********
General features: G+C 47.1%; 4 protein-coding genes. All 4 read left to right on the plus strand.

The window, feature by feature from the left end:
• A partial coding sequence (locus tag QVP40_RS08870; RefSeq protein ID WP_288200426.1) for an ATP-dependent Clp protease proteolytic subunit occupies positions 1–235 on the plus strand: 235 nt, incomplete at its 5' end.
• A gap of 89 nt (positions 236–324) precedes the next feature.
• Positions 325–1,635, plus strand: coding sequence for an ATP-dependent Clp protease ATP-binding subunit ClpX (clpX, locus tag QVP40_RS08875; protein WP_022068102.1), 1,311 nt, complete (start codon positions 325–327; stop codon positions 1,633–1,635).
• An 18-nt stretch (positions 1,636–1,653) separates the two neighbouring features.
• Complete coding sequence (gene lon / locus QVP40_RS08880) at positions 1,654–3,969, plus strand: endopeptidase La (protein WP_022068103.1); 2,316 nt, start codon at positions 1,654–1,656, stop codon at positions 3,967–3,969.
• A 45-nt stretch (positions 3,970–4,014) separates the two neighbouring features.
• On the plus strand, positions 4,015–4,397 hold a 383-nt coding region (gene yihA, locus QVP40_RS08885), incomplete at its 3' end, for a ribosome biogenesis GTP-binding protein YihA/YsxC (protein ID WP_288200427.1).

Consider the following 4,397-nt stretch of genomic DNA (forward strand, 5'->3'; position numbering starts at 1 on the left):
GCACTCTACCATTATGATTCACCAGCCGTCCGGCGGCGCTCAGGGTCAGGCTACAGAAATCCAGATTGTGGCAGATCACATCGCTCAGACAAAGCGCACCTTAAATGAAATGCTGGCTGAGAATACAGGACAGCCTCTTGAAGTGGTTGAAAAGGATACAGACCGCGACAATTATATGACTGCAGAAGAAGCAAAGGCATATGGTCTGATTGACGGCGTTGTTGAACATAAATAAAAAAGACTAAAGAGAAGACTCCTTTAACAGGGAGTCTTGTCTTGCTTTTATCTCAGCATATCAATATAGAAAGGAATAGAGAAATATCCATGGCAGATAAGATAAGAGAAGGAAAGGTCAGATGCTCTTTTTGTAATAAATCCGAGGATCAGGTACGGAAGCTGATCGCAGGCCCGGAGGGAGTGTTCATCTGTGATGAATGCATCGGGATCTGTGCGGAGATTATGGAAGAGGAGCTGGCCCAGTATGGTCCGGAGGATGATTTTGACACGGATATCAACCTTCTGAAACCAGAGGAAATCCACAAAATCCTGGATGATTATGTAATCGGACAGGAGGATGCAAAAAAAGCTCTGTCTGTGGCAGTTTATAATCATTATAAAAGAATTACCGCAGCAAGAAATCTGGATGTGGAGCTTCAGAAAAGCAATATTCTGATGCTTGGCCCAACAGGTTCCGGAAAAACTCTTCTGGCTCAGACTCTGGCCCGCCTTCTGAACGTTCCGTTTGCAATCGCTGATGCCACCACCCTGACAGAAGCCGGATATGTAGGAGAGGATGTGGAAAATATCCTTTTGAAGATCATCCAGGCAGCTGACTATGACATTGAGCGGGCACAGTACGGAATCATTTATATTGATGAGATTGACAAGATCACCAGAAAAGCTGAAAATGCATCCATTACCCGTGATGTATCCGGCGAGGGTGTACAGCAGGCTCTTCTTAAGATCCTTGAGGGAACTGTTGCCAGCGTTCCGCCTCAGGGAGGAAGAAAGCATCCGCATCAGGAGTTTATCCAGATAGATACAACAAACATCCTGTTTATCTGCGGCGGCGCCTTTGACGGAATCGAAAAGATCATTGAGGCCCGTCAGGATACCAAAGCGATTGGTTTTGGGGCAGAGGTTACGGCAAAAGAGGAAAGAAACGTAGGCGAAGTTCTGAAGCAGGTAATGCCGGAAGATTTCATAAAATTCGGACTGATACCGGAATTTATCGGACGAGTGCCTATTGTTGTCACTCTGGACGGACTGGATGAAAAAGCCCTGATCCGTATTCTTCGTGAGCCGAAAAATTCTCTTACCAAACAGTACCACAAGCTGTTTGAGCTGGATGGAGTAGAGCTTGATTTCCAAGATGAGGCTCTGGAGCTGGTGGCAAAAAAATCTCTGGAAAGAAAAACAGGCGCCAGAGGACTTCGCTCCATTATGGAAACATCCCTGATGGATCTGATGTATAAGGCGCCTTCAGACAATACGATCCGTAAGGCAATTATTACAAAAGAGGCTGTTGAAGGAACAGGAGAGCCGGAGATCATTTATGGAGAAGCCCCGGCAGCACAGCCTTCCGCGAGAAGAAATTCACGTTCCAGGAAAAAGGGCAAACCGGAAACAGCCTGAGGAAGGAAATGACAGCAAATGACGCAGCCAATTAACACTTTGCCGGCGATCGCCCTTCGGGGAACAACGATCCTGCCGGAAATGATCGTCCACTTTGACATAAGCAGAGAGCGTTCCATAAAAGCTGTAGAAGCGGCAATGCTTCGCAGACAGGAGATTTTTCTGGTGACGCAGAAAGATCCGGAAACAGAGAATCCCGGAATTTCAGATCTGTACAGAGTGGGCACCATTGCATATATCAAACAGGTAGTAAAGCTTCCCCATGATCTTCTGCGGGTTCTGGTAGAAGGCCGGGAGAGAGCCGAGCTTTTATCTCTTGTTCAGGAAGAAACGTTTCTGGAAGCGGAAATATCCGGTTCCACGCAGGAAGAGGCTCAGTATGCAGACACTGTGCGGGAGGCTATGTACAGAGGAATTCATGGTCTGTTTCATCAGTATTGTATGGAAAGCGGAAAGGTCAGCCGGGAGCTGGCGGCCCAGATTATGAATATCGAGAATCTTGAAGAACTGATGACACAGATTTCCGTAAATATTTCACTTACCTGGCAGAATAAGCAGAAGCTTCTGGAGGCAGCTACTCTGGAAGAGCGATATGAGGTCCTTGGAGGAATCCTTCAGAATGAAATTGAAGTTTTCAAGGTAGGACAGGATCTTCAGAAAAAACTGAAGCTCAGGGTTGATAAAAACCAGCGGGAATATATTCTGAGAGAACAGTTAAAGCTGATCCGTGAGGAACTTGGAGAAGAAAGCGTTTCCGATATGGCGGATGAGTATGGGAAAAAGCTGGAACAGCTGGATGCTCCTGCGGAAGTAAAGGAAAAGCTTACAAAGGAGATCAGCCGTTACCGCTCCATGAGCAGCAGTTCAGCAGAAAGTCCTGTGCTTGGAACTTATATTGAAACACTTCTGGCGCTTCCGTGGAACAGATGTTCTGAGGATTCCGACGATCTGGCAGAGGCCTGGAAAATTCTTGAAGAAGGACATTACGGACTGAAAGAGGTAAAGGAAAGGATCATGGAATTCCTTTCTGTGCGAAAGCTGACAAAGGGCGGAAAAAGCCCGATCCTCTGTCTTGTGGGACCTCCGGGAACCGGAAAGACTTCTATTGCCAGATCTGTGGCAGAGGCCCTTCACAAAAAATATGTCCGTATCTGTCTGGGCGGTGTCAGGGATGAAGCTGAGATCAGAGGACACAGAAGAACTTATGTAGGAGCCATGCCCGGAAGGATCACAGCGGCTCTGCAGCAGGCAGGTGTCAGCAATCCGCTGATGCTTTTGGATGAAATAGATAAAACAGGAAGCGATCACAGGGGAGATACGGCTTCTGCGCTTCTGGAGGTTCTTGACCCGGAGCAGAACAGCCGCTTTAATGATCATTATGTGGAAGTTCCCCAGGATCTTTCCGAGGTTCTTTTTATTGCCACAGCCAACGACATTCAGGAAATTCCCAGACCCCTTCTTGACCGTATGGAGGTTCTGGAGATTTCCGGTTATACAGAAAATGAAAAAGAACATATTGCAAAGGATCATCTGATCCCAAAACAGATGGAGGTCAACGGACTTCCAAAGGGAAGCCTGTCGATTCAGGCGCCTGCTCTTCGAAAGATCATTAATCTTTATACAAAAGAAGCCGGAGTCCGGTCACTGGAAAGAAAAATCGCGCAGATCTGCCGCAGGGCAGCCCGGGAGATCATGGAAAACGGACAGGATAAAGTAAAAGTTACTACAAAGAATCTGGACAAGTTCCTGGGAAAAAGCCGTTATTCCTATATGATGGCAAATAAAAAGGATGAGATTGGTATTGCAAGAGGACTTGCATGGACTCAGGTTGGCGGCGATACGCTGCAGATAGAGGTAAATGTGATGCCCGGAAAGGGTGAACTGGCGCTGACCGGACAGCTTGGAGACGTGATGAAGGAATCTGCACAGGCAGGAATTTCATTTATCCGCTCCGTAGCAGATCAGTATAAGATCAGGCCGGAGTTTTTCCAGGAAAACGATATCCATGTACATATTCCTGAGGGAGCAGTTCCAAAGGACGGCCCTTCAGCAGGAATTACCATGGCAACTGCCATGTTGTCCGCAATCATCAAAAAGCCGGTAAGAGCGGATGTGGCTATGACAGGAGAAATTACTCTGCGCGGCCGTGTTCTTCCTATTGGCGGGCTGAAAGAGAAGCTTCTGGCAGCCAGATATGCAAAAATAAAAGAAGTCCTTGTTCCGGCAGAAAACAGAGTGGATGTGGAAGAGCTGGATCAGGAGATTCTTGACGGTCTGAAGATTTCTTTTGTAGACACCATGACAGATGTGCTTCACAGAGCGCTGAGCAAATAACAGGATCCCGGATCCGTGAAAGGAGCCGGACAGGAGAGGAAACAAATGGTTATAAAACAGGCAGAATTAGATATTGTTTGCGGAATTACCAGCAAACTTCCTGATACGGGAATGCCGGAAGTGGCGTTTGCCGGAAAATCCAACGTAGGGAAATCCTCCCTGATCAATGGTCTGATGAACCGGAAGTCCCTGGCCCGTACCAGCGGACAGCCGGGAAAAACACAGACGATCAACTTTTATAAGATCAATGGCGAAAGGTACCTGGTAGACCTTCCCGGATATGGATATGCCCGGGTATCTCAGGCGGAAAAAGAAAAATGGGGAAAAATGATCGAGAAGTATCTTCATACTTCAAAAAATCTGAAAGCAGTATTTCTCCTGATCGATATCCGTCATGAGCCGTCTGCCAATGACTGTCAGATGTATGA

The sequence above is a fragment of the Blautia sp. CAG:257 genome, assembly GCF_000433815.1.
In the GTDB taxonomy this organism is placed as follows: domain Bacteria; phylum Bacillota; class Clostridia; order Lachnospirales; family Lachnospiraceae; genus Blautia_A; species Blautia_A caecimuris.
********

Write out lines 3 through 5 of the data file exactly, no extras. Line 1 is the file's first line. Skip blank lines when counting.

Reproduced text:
• A partial coding sequence (locus tag QVP40_RS08870; RefSeq protein ID WP_288200426.1) for an ATP-dependent Clp protease proteolytic subunit occupies positions 1–235 on the plus strand: 235 nt, incomplete at its 5' end.
• A gap of 89 nt (positions 236–324) precedes the next feature.
• Positions 325–1,635, plus strand: coding sequence for an ATP-dependent Clp protease ATP-binding subunit ClpX (clpX, locus tag QVP40_RS08875; protein WP_022068102.1), 1,311 nt, complete (start codon positions 325–327; stop codon positions 1,633–1,635).